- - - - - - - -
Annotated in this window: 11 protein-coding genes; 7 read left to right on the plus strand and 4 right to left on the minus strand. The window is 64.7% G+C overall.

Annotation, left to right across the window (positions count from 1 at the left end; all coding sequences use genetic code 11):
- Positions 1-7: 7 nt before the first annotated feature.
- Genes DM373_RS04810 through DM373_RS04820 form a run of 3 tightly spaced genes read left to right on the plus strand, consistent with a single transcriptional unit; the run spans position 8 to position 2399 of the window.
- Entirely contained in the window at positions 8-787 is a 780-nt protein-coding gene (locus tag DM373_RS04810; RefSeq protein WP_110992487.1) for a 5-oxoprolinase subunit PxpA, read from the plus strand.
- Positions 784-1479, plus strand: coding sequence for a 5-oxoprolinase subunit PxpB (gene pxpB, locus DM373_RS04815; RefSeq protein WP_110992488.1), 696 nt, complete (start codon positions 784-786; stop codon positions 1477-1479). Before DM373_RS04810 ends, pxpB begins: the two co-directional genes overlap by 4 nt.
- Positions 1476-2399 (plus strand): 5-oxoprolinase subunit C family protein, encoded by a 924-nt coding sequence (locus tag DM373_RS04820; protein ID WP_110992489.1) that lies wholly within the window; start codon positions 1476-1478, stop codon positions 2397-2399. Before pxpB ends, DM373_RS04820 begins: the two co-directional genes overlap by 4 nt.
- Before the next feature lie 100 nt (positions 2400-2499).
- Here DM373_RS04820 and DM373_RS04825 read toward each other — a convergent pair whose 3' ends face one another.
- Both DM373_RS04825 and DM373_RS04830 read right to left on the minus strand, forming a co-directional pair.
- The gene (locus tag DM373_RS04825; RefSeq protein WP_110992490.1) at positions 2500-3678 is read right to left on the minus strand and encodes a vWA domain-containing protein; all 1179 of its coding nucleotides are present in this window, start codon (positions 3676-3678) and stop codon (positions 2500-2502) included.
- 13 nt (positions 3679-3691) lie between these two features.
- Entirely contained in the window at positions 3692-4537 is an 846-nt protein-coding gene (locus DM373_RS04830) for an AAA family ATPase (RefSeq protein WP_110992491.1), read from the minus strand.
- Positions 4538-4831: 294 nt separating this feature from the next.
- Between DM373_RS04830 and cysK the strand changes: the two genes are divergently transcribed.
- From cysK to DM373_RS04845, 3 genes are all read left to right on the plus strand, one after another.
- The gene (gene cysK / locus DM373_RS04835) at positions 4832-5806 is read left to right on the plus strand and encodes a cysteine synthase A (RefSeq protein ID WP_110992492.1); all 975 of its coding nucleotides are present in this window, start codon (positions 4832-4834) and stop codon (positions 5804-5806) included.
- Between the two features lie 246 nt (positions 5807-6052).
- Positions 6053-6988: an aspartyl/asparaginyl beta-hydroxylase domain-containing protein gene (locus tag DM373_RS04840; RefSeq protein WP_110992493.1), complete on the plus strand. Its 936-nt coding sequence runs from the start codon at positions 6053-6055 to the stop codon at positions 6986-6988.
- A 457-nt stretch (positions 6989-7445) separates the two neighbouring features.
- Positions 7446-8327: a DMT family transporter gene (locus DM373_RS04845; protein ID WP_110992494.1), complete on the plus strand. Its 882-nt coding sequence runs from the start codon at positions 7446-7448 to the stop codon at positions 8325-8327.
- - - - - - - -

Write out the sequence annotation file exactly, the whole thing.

Annotated in this window: 11 protein-coding genes; 7 read left to right on the plus strand and 4 right to left on the minus strand. The window is 64.7% G+C overall.

Annotation, left to right across the window (positions count from 1 at the left end; all coding sequences use genetic code 11):
- Positions 1-7: 7 nt before the first annotated feature.
- Genes DM373_RS04810 through DM373_RS04820 form a run of 3 tightly spaced genes read left to right on the plus strand, consistent with a single transcriptional unit; the run spans position 8 to position 2399 of the window.
- Entirely contained in the window at positions 8-787 is a 780-nt protein-coding gene (locus tag DM373_RS04810; RefSeq protein WP_110992487.1) for a 5-oxoprolinase subunit PxpA, read from the plus strand.
- Positions 784-1479, plus strand: coding sequence for a 5-oxoprolinase subunit PxpB (gene pxpB, locus DM373_RS04815; RefSeq protein WP_110992488.1), 696 nt, complete (start codon positions 784-786; stop codon positions 1477-1479). Before DM373_RS04810 ends, pxpB begins: the two co-directional genes overlap by 4 nt.
- Positions 1476-2399 (plus strand): 5-oxoprolinase subunit C family protein, encoded by a 924-nt coding sequence (locus tag DM373_RS04820; protein ID WP_110992489.1) that lies wholly within the window; start codon positions 1476-1478, stop codon positions 2397-2399. Before pxpB ends, DM373_RS04820 begins: the two co-directional genes overlap by 4 nt.
- Before the next feature lie 100 nt (positions 2400-2499).
- Here DM373_RS04820 and DM373_RS04825 read toward each other — a convergent pair whose 3' ends face one another.
- Both DM373_RS04825 and DM373_RS04830 read right to left on the minus strand, forming a co-directional pair.
- The gene (locus tag DM373_RS04825; RefSeq protein WP_110992490.1) at positions 2500-3678 is read right to left on the minus strand and encodes a vWA domain-containing protein; all 1179 of its coding nucleotides are present in this window, start codon (positions 3676-3678) and stop codon (positions 2500-2502) included.
- 13 nt (positions 3679-3691) lie between these two features.
- Entirely contained in the window at positions 3692-4537 is an 846-nt protein-coding gene (locus DM373_RS04830) for an AAA family ATPase (RefSeq protein WP_110992491.1), read from the minus strand.
- Positions 4538-4831: 294 nt separating this feature from the next.
- Between DM373_RS04830 and cysK the strand changes: the two genes are divergently transcribed.
- From cysK to DM373_RS04845, 3 genes are all read left to right on the plus strand, one after another.
- The gene (gene cysK / locus DM373_RS04835) at positions 4832-5806 is read left to right on the plus strand and encodes a cysteine synthase A (RefSeq protein ID WP_110992492.1); all 975 of its coding nucleotides are present in this window, start codon (positions 4832-4834) and stop codon (positions 5804-5806) included.
- Between the two features lie 246 nt (positions 5807-6052).
- Positions 6053-6988: an aspartyl/asparaginyl beta-hydroxylase domain-containing protein gene (locus tag DM373_RS04840; RefSeq protein WP_110992493.1), complete on the plus strand. Its 936-nt coding sequence runs from the start codon at positions 6053-6055 to the stop codon at positions 6986-6988.
- A 457-nt stretch (positions 6989-7445) separates the two neighbouring features.
- Positions 7446-8327: a DMT family transporter gene (locus DM373_RS04845; protein ID WP_110992494.1), complete on the plus strand. Its 882-nt coding sequence runs from the start codon at positions 7446-7448 to the stop codon at positions 8325-8327.